Qasr al-Abd (Jordanie): Exploring the estate of the Tobiads at ‘Iraq al Amir

Was Qasr al-Abd Modeled After the Mausoleum at Halicarnassus?

Exploring the estate of the Tobiads at ‘Iraq al Amir in Jordan

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Qasr al-Abd was the centerpiece of the second-century B.C.E. family estate (known today as ‘Iraq al Amir) built by the Tobiads of Judah. Archaeologist and architect Stephen Rosenberg believes the ruin was built to be the burial monument of the Tobiads, modeled after the mausoleum at Halicarnassus. Photo by Erich Lessing.

Qasr al-Abd, or Castle of the Slave, is a monumental, Hellenistic-style ruin located amid lush fields in Jordan’s Wadi as-Seer valley, not far from Amman. The centerpiece of a grand second-century B.C.E. estate built by the Jewish Tobiad family (known today as ‘Iraq al Amir), it has long been a mystery why the Tobiads built this impressive structure. Was it a temple? A hunting lodge? A pleasure palace? A tomb?


Based on the monument’s elaborate design, decoration and the evidence from the ‘Iraq al Amir estate, Stephen Rosenberg, author of “‘Castle of the Slave’—Mystery Solved” in the May/June 2012 issue of Biblical Archaeology Review, proposes the ruin was actually the burial monument of the Tobiads, modeled after the mausoleum at Halicarnassus, one of the seven wonders of the ancient world.

According to Rosenberg, Qasr al-Abd has many features characteristic of a monumental, Hellenistic-style mausoleum. First, the building’s two-story exterior is adorned with statues and carvings of various animals, including lions, eagles and panthers. Depictions of such powerful, majestic animals are often found in funerary contexts in the ancient world (including the mausoleum at Halicarnassus) and likely provided Qasr al-Abd, the burial monument of the Tobiads, with similar symbolism and meaning.


To the north of the Tobiads’ ‘Iraq al Amir estate are caves that were used to inter the family’s dead before the bones were finally deposited inside the mausoleum. The entrances to the caves are inscribed with the family name of the Tobiads. Photo by Erich Lessing.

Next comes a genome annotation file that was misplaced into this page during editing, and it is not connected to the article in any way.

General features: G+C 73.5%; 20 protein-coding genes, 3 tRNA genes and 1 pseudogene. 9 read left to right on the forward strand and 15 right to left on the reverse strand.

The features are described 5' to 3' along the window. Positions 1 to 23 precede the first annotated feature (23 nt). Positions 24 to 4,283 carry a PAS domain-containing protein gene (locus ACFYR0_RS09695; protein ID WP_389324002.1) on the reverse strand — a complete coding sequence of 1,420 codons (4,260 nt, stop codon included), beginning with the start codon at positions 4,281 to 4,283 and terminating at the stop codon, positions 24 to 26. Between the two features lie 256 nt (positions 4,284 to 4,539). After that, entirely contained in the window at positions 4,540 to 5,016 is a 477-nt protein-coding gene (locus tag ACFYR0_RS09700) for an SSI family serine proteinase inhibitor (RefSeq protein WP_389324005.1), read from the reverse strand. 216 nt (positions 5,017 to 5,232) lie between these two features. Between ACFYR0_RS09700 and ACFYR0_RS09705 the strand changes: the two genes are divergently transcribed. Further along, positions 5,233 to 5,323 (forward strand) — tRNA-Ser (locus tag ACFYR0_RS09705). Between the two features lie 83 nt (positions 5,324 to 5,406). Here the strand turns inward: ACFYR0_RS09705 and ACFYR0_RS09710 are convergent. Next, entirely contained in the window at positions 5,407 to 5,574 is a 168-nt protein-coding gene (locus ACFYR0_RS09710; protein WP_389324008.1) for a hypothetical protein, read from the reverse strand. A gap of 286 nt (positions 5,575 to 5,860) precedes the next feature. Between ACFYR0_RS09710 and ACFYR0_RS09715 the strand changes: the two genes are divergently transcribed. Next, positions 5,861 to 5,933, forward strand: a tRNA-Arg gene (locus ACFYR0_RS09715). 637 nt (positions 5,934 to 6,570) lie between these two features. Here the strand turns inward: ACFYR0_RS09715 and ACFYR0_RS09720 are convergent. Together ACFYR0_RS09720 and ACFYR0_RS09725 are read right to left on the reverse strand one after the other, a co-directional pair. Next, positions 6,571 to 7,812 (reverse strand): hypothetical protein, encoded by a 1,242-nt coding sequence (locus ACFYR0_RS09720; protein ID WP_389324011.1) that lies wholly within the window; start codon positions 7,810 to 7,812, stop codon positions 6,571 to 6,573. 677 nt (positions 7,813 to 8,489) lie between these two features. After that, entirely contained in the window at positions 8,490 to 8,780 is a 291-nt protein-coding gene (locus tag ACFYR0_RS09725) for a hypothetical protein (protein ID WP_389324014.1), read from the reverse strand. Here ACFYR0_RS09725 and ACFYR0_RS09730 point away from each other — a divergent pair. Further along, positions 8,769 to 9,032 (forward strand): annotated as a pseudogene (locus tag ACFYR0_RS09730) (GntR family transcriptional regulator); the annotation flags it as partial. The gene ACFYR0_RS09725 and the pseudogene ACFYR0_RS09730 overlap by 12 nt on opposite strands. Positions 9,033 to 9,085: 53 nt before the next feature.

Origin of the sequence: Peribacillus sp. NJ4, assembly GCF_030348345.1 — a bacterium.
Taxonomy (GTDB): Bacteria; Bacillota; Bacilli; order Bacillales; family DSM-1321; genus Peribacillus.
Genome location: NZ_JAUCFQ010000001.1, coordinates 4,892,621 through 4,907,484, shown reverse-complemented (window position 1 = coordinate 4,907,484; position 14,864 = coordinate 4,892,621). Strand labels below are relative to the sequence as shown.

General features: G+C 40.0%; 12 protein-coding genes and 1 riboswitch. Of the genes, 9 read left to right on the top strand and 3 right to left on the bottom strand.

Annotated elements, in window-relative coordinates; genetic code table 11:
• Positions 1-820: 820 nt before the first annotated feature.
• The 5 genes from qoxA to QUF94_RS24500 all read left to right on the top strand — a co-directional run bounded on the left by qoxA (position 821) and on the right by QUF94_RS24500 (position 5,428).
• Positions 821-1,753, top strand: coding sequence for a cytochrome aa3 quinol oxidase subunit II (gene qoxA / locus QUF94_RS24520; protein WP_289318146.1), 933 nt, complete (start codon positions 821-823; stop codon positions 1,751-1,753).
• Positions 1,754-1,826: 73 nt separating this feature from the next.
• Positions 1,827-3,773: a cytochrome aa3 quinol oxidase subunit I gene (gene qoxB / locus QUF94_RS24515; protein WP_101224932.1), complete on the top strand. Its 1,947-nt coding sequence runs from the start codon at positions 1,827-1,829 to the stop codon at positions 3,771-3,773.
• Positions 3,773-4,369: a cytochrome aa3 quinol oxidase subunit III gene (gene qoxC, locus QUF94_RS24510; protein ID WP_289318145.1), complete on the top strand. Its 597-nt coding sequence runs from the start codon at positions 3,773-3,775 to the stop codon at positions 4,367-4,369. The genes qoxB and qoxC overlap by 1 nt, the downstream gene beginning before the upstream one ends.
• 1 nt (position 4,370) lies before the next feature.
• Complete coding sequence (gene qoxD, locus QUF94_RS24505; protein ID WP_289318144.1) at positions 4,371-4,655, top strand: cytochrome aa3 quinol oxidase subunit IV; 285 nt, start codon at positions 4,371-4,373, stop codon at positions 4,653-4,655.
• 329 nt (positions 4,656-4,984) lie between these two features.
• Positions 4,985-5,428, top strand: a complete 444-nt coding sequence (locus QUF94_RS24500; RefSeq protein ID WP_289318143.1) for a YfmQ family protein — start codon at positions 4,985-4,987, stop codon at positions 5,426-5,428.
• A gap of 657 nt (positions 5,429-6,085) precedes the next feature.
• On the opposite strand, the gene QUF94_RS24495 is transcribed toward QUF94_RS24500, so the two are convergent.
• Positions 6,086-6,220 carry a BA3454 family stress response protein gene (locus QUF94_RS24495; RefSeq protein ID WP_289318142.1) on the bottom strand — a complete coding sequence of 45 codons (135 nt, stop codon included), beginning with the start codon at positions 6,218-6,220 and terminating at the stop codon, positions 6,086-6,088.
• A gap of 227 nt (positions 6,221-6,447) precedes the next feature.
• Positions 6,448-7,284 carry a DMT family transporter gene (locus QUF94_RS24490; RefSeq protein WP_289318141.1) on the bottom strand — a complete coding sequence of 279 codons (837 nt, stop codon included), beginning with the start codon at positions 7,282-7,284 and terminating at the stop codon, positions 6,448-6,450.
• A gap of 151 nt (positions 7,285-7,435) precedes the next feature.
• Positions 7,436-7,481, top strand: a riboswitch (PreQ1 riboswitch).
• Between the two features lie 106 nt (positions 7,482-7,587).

Second, the ground floor of Qasr al-Abd is divided into small interior rooms that would have received little or no natural light. In contrast, the upper floor, which is only partially preserved, had an open roof and was surrounded by continuous rows of narrow pilasters that allowed plenty of light and fresh air to fill the upper rooms. The bottom floor may have been used as the family crypt of the Tobiads, while the upper floor was intended for feasts held in honor of the dead. Scholars believe the mausoleum at Halicarnassus functioned in a similar manner.

Finally, archaeologists have long known that Qasr al-Abd was surrounded by a small, manmade lake at the center of the ‘Iraq al Amir estate built by the Tobiads. Rosenberg believes the lake was an integral part of the mausoleum’s complex symbolism and emphasized the ritual separation between the world of the dead and the world of the living. Such lakes were common features of the monumental display tombs of the Hellenistic world.

With its form of construction—the heavy base and the light upper floor, the extensive menagerie of lions, eagles and panthers, and the separation by water-it is clear that Qasr al-Abd functioned as the family mausoleum of the Tobiads.

To learn more about Qasr al-Abd and its interpretation, read Stephen Rosenberg’s “‘Castle of the Slave’—Mystery Solved,” Biblical Archaeology Review, May/June 2012.